# Negation of a statment.

• Sep 10th 2010, 05:41 AM
berachia
Negation of a statment.
1.
Write down the negations of the following assertions (where m; n; a; b N):
(i) if Coke is not worse than Pepsi then nothing Mandelson says can be trusted.

Is the following the generally correct and complete?

If coke (not) is not worse than pepsi than madnelson can be trusted or cannot be trusted

mandelson can be trusted so coke is worse than pepsi

Can anyone recommend any texts where logic of this kind (mathematical I guess), suitable for self study or even unsoluble excepting serious effort, is introduced and developed fully (into whatever it develops)?

I have been eyeing up Introduction to Mathematical Logic by Elliott Mendelson, is this suitable, or not, what is the best text out there?

I have been, and will be, studying Aristotelian Logic in a different context, how do these two compare in terms of similarity, difference, overlap etc.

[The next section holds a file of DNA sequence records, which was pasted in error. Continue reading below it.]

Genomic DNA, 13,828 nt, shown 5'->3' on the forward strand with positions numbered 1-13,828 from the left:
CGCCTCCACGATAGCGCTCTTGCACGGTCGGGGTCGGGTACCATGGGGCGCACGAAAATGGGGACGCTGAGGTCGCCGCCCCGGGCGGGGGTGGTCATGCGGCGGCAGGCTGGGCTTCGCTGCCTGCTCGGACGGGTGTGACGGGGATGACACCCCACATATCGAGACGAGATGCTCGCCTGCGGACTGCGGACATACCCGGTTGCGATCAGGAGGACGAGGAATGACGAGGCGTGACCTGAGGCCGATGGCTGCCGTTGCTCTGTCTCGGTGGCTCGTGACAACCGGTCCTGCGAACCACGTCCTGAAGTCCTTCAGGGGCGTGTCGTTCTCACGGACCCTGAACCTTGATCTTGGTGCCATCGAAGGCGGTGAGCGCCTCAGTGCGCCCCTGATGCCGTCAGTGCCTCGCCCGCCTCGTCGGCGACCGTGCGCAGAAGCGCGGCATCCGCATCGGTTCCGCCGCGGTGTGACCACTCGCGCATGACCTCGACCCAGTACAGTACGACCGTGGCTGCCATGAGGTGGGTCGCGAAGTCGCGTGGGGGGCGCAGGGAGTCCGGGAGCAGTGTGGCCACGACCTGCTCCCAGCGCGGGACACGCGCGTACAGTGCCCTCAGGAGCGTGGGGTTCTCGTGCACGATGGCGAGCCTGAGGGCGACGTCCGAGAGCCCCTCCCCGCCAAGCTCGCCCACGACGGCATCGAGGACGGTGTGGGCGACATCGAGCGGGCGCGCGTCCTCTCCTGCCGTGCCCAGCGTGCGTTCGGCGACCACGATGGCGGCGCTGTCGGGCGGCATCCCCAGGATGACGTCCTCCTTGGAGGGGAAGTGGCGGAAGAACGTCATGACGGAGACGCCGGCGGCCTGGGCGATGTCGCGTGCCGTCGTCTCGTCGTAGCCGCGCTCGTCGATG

• Sep 10th 2010, 06:21 AM
Plato
Quote:

Originally Posted by berachia
1.
[LEFT]Write down the negations of the following assertions (where m; n; a; b N):
(i) if Coke is not worse than Pepsi then nothing Mandelson says can be trusted.
Is the following the generally correct and complete?
If coke (not) is not worse than pepsi than madnelson can be trusted or cannot be trusted
mandelson can be trusted so coke is worse than pepsi
Can anyone recommend any texts where logic of this kind (mathematical I guess), suitable for self study or even unsoluble excepting serious effort, is introduced and developed fully (into whatever it develops)?
I have been eyeing up Introduction to Mathematical Logic by Elliott Mendelson, is this suitable, or not, what is the best text out there?

The correct negation of “if Coke is not worse than Pepsi then nothing Mandelson says can be trusted” is:
Coke is not worse than Pepsi and something Mandelson says can be trusted.

Mendelson's textbook is a standard. I like logic textbooks by Copi.

BTW: When posting please use plain text fonts. That makes it much easier to read what is written.
• Sep 10th 2010, 06:24 AM
undefined
Quote:

Originally Posted by berachia
1.
Write down the negations of the following assertions (where m; n; a; b N):
(i) if Coke is not worse than Pepsi then nothing Mandelson says can be trusted.